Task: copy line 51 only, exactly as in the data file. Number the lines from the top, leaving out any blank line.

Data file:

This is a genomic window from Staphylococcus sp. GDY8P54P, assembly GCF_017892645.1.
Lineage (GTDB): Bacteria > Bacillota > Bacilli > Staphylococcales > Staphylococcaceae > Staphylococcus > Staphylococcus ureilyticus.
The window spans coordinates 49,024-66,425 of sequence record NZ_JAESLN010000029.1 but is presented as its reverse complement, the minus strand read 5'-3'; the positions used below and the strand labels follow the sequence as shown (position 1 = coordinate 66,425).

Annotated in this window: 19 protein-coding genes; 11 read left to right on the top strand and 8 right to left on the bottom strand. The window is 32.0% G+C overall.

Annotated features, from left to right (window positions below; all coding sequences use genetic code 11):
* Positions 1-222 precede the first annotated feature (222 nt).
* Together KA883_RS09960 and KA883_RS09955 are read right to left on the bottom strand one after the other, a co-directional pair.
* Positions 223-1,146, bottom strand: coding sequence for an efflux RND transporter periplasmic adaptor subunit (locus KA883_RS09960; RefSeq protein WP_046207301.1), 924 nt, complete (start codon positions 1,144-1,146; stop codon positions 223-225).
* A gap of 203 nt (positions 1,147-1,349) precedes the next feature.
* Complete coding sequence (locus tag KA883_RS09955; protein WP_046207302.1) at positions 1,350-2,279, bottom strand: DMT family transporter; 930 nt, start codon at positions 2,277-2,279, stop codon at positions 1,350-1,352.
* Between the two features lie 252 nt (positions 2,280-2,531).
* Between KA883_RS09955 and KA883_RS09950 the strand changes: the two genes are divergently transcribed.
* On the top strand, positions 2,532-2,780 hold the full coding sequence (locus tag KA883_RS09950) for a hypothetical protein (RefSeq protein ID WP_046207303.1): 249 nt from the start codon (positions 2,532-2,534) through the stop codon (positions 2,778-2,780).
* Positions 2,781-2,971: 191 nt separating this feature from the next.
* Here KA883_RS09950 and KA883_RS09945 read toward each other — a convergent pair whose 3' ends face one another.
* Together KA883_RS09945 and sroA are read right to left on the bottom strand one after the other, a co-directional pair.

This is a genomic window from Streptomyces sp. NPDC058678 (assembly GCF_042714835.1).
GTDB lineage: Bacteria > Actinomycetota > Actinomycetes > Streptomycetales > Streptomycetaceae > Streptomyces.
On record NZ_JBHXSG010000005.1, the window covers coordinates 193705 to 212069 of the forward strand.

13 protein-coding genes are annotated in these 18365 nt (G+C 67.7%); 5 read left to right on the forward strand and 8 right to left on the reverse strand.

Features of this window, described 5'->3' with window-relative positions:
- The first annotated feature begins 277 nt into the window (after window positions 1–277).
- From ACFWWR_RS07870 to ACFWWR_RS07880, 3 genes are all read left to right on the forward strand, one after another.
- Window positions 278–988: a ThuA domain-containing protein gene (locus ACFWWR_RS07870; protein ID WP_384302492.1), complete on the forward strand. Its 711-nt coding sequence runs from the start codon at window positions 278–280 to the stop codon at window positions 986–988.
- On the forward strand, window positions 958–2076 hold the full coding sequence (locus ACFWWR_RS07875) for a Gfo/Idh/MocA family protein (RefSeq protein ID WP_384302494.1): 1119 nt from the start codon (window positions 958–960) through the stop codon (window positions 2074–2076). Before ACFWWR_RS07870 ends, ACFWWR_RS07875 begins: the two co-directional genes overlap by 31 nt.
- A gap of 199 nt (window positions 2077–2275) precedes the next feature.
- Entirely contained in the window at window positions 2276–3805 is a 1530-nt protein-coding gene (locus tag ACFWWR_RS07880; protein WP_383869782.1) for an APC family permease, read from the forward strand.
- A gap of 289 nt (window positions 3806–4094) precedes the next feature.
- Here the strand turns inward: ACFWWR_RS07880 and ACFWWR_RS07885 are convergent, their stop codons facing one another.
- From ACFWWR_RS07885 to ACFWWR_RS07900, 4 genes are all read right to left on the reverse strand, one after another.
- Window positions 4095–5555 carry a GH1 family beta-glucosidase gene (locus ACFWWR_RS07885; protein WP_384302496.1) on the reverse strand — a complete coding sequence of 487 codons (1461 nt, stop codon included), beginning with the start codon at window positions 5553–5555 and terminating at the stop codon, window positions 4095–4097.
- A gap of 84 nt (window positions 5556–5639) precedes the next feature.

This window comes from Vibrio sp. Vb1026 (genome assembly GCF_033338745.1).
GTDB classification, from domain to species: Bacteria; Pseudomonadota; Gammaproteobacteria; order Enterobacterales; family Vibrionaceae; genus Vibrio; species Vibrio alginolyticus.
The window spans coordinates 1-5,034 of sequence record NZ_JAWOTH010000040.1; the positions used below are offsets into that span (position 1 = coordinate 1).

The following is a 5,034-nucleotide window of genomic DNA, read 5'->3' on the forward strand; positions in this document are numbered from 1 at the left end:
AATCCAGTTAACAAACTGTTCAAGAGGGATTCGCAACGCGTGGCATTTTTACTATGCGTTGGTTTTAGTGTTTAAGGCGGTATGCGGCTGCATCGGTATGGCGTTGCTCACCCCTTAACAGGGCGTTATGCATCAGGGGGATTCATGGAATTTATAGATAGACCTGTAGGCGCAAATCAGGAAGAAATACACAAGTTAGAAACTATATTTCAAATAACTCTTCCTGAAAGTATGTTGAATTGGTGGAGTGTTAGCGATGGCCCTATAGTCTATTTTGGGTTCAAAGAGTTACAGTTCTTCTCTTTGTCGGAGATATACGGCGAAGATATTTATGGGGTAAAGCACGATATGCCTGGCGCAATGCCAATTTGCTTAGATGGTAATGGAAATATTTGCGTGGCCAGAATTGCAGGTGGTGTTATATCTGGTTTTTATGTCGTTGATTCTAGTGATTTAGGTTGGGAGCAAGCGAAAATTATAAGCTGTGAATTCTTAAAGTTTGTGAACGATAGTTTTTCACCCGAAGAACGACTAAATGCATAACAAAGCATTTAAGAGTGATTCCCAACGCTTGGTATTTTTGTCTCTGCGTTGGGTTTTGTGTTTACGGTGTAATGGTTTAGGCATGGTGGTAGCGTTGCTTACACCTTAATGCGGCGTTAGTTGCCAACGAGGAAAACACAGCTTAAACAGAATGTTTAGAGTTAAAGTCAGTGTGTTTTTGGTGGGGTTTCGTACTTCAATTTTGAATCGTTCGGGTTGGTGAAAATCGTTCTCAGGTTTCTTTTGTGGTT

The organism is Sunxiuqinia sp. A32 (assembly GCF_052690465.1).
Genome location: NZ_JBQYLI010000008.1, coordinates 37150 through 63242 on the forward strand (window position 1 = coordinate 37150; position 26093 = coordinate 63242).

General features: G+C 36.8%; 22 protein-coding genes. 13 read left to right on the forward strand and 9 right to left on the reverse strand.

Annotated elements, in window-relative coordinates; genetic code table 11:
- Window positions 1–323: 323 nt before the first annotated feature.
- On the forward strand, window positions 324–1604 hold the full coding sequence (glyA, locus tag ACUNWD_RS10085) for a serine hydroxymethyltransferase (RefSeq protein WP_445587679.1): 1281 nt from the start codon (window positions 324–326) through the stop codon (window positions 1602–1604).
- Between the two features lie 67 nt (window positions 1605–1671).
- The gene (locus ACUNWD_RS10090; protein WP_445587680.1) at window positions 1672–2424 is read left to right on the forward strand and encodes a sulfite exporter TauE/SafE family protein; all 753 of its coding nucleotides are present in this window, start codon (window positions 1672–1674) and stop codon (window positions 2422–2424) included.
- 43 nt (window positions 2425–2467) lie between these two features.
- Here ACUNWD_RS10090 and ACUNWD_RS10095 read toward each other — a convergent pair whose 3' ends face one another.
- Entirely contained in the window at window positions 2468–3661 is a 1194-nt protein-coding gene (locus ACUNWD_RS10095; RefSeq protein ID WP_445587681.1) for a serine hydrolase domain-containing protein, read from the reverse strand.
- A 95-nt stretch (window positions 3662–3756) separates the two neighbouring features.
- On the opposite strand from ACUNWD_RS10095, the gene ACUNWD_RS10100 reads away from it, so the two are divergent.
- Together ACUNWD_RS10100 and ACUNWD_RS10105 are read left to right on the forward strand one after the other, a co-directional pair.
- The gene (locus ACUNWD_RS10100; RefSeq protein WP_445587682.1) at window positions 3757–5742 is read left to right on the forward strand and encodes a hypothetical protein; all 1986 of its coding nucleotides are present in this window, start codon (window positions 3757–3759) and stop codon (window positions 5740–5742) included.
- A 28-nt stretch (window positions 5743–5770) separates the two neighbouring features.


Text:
- Together ACUNWD_RS10100 and ACUNWD_RS10105 are read left to right on the forward strand one after the other, a co-directional pair.